Wander Franco Joins Illustrious Company As Two-Time No. 1 Prospect
No prospect is ever a sure thing, even those considered the very best.
That said, being ranked the No. 1 prospect two years in a row generally portends future stardom.
Wander Franco is the No. 1 prospect on Baseball America’s Top 100 for the second year in a row in 2021. He is just the fourth player to rank as the game’s top prospect in consecutive years. The others are Andruw Jones (1996-97), Joe Mauer (2004-05) and Bryce Harper (2011-12).
That trio has combined for 17 all-star selections, 13 Gold Glove Awards, nine Silver Sluggers and two Most Valuable Player Awards, with Harper still active and adding to the total.
Most No. 1 prospects reach the majors within a year of that ranking and graduate from prospect status. To rank as the No. 1 prospect two years in a row, you have to demonstrate extraordinary potential at a young age at the lowest levels.
Jones hit .277/.372/.512 with 25 home runs, 100 RBIs and 56 stolen bases at low Class A Macon in 1995 to vault to No. 1 prospect status before the 1996 season. He bounded all the way up to the majors that year, famously homering in his first two at-bats of the World Series as a 19-year-old, and remained the game’s top prospect entering the 1997 season before graduating.
Mauer is a somewhat of a unique case. The future three-time American League batting champion hit .338/.398/.434 as he climbed to Double-A as a 20-year-old in 2003, cementing himself as the game’s top prospect entering the 2004 season. Mauer made the Twins Opening Day roster in 2004 and was set to graduate from prospect status, but he tore his left medial meniscus in his second game and missed nearly two months. He returned in June, but pain and swelling in his knee forced him to end his season in July. He hit .308/.369/.570 in the majors even during his injury-shortened stint, and because he did not accumulate enough at-bats due to his injury, remained baseball’s top prospect entering the 2005 season.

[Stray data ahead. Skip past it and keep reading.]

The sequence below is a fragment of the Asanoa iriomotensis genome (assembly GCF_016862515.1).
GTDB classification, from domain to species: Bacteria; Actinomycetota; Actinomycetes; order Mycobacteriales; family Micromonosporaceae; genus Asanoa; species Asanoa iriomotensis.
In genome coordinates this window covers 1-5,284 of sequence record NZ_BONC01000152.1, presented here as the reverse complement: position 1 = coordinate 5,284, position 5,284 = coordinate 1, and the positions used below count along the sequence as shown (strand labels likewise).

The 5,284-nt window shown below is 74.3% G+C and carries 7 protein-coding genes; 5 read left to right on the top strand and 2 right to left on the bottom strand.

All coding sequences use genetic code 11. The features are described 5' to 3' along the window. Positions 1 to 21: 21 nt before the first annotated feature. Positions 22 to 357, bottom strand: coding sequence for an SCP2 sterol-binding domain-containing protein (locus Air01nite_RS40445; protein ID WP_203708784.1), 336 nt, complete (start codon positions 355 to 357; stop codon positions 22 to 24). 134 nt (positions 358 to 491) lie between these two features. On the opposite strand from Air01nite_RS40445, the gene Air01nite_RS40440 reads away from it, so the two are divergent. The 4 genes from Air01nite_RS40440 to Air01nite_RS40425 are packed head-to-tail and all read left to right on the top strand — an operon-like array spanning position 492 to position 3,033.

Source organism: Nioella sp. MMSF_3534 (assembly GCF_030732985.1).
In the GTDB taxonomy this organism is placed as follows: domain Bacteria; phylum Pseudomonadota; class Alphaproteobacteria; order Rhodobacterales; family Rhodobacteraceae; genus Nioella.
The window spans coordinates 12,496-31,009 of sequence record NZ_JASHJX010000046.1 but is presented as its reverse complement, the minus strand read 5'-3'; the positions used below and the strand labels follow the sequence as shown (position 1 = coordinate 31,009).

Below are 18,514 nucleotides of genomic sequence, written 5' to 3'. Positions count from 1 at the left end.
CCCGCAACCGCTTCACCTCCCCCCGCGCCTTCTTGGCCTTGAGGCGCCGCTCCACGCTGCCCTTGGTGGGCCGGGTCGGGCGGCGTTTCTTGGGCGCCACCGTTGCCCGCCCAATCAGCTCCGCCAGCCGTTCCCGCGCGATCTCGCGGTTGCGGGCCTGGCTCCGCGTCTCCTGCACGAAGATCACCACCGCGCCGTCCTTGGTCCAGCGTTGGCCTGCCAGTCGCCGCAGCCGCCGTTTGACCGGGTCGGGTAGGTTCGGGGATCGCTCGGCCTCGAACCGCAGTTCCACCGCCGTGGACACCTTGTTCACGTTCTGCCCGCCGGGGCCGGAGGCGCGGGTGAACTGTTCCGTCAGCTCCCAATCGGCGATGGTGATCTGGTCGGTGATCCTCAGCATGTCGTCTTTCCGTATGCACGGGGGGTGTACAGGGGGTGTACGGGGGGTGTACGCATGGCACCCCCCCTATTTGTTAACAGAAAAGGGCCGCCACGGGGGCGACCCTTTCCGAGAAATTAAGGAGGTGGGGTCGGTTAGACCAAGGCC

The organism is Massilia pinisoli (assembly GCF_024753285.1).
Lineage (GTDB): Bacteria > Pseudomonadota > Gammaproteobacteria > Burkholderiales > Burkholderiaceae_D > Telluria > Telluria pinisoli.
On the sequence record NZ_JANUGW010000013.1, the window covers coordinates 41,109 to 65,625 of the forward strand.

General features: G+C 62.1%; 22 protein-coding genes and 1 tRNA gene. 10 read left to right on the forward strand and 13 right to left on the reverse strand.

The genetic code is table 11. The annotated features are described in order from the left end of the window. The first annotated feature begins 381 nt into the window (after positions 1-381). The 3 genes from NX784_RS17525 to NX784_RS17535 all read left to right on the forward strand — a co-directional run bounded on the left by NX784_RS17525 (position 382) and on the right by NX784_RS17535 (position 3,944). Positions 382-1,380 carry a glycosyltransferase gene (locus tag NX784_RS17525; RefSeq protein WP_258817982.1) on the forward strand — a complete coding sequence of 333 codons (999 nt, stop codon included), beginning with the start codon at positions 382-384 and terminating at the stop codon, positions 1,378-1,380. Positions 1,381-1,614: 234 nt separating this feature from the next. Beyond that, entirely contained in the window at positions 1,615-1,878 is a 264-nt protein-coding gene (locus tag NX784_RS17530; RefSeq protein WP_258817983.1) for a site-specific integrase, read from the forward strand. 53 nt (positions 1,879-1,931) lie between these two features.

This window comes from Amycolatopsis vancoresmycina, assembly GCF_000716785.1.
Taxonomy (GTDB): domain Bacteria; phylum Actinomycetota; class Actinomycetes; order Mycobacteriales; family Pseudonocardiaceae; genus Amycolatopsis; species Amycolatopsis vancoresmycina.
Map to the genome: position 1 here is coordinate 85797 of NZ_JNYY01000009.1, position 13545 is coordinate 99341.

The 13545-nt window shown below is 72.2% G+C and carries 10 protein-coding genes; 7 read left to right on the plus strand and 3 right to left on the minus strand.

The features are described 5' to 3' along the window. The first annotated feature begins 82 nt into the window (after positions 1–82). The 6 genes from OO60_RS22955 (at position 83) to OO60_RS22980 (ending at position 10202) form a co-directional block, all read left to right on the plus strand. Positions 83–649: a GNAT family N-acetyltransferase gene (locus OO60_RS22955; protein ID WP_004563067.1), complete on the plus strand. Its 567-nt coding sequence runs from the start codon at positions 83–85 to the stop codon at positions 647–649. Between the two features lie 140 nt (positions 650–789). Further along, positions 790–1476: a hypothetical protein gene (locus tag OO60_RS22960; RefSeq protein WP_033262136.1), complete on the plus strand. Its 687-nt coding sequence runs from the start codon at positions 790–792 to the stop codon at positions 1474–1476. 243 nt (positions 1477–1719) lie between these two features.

Harper was drafted No, 1 overall in 2010 to enormous hype and ranked as the No. 1 prospect entering the 2011 season despite having not yet played an official game, although he did play in the Arizona Fall League after being drafted. He made good on his promise by batting .297/.392/.501 with 17 home runs, 58 RBIs and 26 stolen bases as he climbed to Double-A Harrisburg as an 18-year-old in his pro debut. That performance kept him as the game’s No. 1 prospect heading into 2012, and by late April he was in the majors and on his way to winning National League Rookie of the Year.
Franco, of course, may not still be a prospect if not for the coronavirus pandemic. The precocious switch-hitter hit .327/.398/.487 as he climbed to High-A as an 18-year-old and had a chance to begin the 2020 season at Double-A, putting him within striking distance of the majors. Instead, he remains a prospect heading into 2021, and remains baseball’s best. If he can perform like his forebears as a two-time No. 1 overall prospect, the Rays will have a franchise cornerstone for years to come.
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All-Time Baseball America No. 1 Prospects
2021: Wander Franco, SS, Rays
2020: Wander Franco, SS, Rays
2019: Vladimir Guerrero Jr., 3B, Blue Jays
2018: Ronald Acuña, OF, Braves
2017: Andrew Benintendi, OF, Red Sox
2016: Corey Seager, SS, Dodgers
2015: Kris Bryant, 3B, Cubs
2014: Byron Buxton, OF, Twins
2013: Jurickson Profar, SS, Rangers
2012: Bryce Harper, OF, Nationals
2011: Bryce Harper, OF, Nationals
2010: Jason Heyward, OF, Braves
2009: Matt Wieters, C, Orioles
2008: Jay Bruce, OF, Reds
2007: Daisuke Matsuzaka, RHP, Red Sox
2006: Delmon Young, OF, Rays
2005: Joe Mauer, C, Twins
2004: Joe Mauer, C, Twins
2003: Mark Teixeira, 3B, Rangers
2002: Josh Beckett, RHP, Marlins
2001: Josh Hamilton, OF, Rays
2000: Rick Ankiel, OF, Cardinals
1999: J.D. Drew, OF, Cardinals
1998: Ben Grieve, OF, Athletics
1997: Andruw Jones, OF, Braves
1996: Andruw Jones, OF, Braves
1995: Alex Rodriguez, SS, Mariners
1994: Cliff Floyd, OF, Expos
1993: Chipper Jones, 3B, Braves
1992: Brien Taylor, LHP, Yankees
1991: Todd Van Poppel, RHP, Athletics
1990: Steve Avery, LHP, Braves